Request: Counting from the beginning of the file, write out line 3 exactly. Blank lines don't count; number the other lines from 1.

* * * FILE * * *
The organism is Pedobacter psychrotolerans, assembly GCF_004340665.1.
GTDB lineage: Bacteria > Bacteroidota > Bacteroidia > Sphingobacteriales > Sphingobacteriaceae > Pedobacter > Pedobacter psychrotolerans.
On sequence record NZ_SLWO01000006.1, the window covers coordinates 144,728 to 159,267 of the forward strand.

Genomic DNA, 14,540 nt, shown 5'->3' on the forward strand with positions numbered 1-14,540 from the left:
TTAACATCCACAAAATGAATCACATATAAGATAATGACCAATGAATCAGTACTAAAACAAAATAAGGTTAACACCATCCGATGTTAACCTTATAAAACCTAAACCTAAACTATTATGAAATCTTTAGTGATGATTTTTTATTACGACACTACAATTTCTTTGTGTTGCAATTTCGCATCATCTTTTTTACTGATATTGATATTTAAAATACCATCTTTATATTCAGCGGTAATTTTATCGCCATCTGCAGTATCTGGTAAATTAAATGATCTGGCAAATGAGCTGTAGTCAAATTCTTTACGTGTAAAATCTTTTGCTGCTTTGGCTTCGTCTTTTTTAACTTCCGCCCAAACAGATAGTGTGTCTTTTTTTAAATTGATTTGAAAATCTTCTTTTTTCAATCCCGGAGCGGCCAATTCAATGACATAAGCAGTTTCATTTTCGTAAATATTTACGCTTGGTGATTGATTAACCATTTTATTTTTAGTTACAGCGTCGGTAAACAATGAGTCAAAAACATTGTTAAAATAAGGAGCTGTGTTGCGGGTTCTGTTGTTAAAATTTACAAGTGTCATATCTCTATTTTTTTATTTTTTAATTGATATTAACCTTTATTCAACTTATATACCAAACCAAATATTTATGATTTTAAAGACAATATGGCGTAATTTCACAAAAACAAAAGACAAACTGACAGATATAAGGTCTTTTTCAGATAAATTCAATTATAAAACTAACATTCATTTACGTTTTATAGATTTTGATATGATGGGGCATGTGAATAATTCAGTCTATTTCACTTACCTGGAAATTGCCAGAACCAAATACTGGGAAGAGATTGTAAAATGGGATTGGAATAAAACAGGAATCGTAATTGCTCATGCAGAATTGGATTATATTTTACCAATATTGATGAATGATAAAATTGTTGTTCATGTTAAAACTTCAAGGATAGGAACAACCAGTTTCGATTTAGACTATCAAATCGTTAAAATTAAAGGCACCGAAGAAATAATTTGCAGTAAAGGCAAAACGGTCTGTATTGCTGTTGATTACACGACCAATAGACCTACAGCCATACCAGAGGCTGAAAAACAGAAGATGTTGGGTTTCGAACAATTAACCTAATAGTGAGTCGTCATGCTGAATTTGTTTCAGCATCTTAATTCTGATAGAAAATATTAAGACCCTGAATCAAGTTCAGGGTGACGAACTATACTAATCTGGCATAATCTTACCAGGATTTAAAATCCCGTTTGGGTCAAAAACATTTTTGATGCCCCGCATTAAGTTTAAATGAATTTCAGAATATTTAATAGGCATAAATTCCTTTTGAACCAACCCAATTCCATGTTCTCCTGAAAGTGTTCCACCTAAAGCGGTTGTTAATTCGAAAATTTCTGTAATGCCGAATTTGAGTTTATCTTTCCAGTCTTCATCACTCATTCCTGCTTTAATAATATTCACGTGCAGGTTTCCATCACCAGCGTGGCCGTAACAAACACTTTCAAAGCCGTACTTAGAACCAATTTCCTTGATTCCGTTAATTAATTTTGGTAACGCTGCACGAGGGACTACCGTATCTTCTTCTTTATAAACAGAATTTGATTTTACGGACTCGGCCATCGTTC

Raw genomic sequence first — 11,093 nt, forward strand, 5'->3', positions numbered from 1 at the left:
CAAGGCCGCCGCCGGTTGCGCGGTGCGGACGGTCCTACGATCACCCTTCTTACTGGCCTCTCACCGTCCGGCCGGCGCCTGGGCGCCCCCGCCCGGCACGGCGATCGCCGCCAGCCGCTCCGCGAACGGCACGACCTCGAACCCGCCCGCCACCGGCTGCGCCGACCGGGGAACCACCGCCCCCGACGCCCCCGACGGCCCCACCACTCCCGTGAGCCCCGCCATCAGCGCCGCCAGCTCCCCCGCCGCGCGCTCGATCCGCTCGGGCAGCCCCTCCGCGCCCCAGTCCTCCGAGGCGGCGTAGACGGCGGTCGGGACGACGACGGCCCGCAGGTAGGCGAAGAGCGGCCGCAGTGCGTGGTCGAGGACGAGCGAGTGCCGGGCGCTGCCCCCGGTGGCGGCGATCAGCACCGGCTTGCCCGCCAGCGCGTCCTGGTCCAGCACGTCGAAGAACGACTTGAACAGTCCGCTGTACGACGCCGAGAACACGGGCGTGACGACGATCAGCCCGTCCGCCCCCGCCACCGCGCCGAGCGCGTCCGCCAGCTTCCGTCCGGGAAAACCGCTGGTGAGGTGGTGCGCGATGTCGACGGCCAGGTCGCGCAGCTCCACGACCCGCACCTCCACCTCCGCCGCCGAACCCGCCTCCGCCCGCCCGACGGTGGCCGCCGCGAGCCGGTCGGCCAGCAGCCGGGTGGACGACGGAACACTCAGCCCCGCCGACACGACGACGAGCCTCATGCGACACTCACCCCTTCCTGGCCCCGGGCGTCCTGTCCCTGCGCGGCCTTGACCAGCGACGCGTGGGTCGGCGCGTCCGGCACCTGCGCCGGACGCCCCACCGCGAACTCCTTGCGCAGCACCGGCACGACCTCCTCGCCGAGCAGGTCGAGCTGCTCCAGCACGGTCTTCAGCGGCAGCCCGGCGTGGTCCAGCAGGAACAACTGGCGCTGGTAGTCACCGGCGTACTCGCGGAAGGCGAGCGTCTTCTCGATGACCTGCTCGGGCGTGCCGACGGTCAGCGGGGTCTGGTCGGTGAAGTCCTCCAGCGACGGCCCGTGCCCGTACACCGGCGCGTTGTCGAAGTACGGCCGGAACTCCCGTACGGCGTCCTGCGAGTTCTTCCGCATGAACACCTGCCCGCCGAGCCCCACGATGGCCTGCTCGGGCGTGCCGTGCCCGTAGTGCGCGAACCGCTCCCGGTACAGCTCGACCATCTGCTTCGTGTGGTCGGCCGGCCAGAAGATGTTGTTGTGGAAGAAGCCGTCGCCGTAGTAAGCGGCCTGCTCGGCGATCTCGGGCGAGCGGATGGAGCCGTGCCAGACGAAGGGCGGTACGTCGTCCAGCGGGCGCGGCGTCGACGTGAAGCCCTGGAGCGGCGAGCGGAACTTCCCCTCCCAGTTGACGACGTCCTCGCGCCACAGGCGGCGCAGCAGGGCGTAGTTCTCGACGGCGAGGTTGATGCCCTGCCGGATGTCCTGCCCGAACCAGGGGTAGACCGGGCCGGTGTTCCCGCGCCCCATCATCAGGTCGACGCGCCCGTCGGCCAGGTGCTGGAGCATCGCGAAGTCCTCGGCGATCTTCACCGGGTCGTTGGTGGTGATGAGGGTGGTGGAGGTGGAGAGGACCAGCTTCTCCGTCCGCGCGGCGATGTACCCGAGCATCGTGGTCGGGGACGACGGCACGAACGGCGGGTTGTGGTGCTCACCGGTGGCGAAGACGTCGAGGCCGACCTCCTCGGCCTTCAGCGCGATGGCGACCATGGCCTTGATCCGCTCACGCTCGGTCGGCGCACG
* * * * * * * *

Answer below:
On sequence record NZ_SLWO01000006.1, the window covers coordinates 144,728 to 159,267 of the forward strand.